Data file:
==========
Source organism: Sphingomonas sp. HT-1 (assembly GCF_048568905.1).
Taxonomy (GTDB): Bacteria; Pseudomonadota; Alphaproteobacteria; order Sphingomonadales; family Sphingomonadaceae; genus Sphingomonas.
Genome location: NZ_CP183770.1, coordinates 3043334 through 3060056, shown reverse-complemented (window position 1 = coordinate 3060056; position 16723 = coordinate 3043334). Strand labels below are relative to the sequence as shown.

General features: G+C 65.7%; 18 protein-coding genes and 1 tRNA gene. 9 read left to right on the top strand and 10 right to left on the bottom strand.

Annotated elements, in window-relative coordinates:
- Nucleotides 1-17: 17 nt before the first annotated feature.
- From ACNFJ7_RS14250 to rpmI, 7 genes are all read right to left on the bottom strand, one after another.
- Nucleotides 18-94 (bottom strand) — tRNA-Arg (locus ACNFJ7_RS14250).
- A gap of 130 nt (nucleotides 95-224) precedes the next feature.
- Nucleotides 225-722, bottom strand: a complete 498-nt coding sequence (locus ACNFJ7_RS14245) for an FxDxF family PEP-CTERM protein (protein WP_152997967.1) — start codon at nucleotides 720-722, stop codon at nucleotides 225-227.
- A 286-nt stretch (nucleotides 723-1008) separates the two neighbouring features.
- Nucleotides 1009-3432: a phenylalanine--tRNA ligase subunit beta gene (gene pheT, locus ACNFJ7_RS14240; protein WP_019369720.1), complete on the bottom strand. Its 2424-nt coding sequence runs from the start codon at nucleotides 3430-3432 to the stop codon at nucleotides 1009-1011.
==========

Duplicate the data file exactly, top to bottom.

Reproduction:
Source organism: Sphingomonas sp. HT-1 (assembly GCF_048568905.1).
Taxonomy (GTDB): Bacteria; Pseudomonadota; Alphaproteobacteria; order Sphingomonadales; family Sphingomonadaceae; genus Sphingomonas.
Genome location: NZ_CP183770.1, coordinates 3043334 through 3060056, shown reverse-complemented (window position 1 = coordinate 3060056; position 16723 = coordinate 3043334). Strand labels below are relative to the sequence as shown.

General features: G+C 65.7%; 18 protein-coding genes and 1 tRNA gene. 9 read left to right on the top strand and 10 right to left on the bottom strand.

Annotated elements, in window-relative coordinates:
- Nucleotides 1-17: 17 nt before the first annotated feature.
- From ACNFJ7_RS14250 to rpmI, 7 genes are all read right to left on the bottom strand, one after another.
- Nucleotides 18-94 (bottom strand) — tRNA-Arg (locus ACNFJ7_RS14250).
- A gap of 130 nt (nucleotides 95-224) precedes the next feature.
- Nucleotides 225-722, bottom strand: a complete 498-nt coding sequence (locus ACNFJ7_RS14245) for an FxDxF family PEP-CTERM protein (protein WP_152997967.1) — start codon at nucleotides 720-722, stop codon at nucleotides 225-227.
- A 286-nt stretch (nucleotides 723-1008) separates the two neighbouring features.
- Nucleotides 1009-3432: a phenylalanine--tRNA ligase subunit beta gene (gene pheT, locus ACNFJ7_RS14240; protein WP_019369720.1), complete on the bottom strand. Its 2424-nt coding sequence runs from the start codon at nucleotides 3430-3432 to the stop codon at nucleotides 1009-1011.